Why Politics Should NOT Impact Your Investment Strategy
The 2020 election is swiftly approaching, and with it comes the political messaging. There will be creative communications throughout the campaigns, some of which will give us pause to consider, some a smile and others internal angst, but none will tell us where the stock market will go on November 4, 2020. In fact, none of the authors of these messages can rightly claim to have anything but an educated guess about what Wall Street will do once the polls close. But I am here to stake one claim that I think will be astonishingly accurate, so here goes: On Wednesday, November 4, 2020, I predict that Apple will make iPhones, Clorox will make bleach, Tesla will make electric vehicles and Honeywell will make thermostats.
Revolutionary thinking? Probably not, but given how much trepidation many investors are feeling these days it’s worth taking a step back to realize that no matter who wins the White House and regardless which party holds Congress, the great American economy will continue to evolve, adapt and move forward. Why am I so bold in this manner? Let’s take a look at history and the facts it reveals.
First, looking at every other presidential election year, we see that the stock market routinely does two things: 1) it fluctuates, sometimes sharply and 2) it changes components, both on the exchanges themselves and within the major indices such as the S&P 500. Why am I stating the obvious? It’s because all too-often when emotions run high and clarity runs low, we humans miss the most obvious and important things while being distracted by the headline. To parallel my own folly, while I’m busy finding a radio station in the car I miss the exit sign and end up in Timbuktu!
Let’s look deeper at these two elements. Regarding fluctuations, the first thought might be that stocks fluctuate more in presidential election years, but, except for 2008, that theory doesn’t hold water. Since 1991, the CBOE Volatility Index (VIX) has averaged 19.4. In presidential election years, it has averaged 20.9. If you pull out 2008, the average has been 19.3. We can recall that 2008 had a lot more going on than just a presidential election to drive outsized volatility. The real estate meltdown, banking crisis and domestic recession were all far larger contributors to the VIX’s average reading of 32.69 during that year.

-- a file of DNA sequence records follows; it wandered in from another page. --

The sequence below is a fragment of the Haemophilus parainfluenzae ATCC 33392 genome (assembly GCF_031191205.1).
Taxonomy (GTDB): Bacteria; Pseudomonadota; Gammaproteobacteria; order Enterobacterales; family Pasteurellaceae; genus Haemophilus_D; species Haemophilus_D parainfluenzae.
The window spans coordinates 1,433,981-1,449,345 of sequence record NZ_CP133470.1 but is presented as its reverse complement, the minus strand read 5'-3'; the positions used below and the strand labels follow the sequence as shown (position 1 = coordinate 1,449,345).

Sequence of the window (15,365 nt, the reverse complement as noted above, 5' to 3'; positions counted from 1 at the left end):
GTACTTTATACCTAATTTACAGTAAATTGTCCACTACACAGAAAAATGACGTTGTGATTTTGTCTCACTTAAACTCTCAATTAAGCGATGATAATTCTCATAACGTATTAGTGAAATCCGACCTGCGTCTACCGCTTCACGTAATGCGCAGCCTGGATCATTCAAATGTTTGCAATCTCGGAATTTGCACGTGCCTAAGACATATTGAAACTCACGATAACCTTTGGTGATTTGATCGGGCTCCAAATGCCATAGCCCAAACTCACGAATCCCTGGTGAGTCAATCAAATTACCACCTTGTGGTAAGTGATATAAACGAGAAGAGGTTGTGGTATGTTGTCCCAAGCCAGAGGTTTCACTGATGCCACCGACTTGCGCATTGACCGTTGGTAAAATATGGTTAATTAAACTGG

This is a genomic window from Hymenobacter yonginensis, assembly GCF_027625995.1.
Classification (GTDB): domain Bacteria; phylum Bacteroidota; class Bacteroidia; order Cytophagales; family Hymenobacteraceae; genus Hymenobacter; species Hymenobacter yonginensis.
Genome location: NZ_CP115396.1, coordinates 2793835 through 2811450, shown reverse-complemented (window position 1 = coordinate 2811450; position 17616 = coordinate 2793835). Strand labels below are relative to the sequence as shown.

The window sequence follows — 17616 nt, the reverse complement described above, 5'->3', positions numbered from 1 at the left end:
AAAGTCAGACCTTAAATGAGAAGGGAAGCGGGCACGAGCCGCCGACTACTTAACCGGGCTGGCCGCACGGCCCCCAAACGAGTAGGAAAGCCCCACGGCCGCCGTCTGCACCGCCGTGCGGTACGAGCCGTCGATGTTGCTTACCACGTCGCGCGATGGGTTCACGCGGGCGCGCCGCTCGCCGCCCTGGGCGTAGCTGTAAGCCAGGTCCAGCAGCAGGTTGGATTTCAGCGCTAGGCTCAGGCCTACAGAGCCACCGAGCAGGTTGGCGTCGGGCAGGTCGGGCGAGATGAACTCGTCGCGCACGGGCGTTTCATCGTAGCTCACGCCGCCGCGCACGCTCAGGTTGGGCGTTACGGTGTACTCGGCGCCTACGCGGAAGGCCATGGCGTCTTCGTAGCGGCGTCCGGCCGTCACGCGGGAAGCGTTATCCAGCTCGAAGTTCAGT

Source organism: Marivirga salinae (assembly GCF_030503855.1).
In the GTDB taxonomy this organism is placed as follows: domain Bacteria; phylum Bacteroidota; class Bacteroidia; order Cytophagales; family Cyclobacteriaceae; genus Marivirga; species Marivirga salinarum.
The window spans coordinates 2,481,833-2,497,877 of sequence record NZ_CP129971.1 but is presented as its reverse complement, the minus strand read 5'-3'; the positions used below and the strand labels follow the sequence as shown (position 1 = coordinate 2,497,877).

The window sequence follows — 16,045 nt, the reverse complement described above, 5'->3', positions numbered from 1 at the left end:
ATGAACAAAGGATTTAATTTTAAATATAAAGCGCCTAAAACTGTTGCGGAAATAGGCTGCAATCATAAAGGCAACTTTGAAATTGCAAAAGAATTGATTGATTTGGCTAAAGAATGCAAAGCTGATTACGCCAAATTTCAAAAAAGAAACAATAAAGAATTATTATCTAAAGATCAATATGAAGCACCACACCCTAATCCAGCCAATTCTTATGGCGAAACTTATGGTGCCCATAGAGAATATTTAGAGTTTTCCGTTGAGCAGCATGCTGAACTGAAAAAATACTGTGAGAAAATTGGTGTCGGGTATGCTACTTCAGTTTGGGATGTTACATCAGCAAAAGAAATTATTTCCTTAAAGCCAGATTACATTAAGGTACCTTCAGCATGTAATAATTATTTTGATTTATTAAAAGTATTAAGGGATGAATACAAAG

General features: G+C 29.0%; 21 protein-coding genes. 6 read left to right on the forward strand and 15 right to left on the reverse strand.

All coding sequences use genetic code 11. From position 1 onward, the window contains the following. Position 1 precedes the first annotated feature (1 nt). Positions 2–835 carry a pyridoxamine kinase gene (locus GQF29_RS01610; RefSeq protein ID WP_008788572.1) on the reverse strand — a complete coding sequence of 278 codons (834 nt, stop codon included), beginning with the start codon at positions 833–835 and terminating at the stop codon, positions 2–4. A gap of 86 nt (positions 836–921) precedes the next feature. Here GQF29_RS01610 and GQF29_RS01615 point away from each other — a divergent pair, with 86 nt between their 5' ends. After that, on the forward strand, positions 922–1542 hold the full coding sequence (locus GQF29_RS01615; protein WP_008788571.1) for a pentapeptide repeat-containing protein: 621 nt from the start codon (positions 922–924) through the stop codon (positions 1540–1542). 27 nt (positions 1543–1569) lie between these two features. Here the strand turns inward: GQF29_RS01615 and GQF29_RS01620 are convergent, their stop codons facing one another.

Next, let’s look at changes that have taken place within the S&P 500 index during presidential election years. In 2000, five components within the index changed, all due to shrinking market capitalizations. The names included Bethlehem Steel, Owens-Illinois and RiteAid. None of these had to do anything with the presidential election of 2000. In 2004, no changes to the index took place – a highly unusual thing given that since 1967 an average of 25 stocks per year change within the S&P 500. In 2008, surprisingly there were only five component changes, but not surprisingly, all of them were financials including big names Lehman Brothers, Fannie Mae and Freddie Mac. Ironically, Owen-Illinois was added back INTO the index in 2008. In 2012, there were 18 component changes, with notable names such as Sears and R.R. Donnelley (ah the good ol’ Yellow Pages) removed due to shrinking market capitalization, and in 2016 there were 30 changes, including the removal once again of Owens-Illinois! In 2016, 18 of the 30 component changes were due to merger activity with two being removed due to market capitalization issues.
The broader point is to illustrate that the stock market changes constantly and for various reasons but does not move with specific correlations to presidential election years. Politics aside, change is a natural and dynamic phenomenon, welcomed by those seeking improvement and growth, but feared by those seeking comfort and convenience. It is as the great economist, Joseph Schumpeter, so succinctly stated, “Creative Destruction”.
What conclusions can we draw from history and data? Politics matter when it comes to supercharging emotions, highlighting differences and maybe even choosing what color shirt we will wear on election day, but they should not matter when it comes to your investment strategy. Whichever party resides in the White House or controls the halls of Congress, America’s corporations will do as they have always done. They will adapt, adjust and grow. Those that do not such as Sears, Lehman Brothers and Bethlehem Steel will go by the wayside to be replaced by America’s next generation of corporate creativity.
No matter how you vote on election day, be confident that the following day Apple will make iPhones, Clorox will make bleach, Tesla will make electric vehicles and Honeywell will make thermostats. When it comes to investing, you must remain calm and keep you your emotions from impacting your approach. Working with a financial advisor can help you create an investment strategy that matches your time horizon and risk tolerance and help you stick with that plan even while navigating emotionally charged current events. To have a conversation about your financial goals and how we can help, please reach out to a Girard advisor.
This article is for general information purposes only and is not intended to provide legal, tax, accounting or financial advice. The information in this article, and any opinions expressed therein, do not constitute a recommendation or an offer to buy or sell any security or financial instrument. Viewers should consult with their financial and/or legal professionals before making any financial decisions.
The S&P 500 and CBOE volatility indexes referenced are not managed and cannot be invested in directly. Past performance is no indication or guarantee of future results.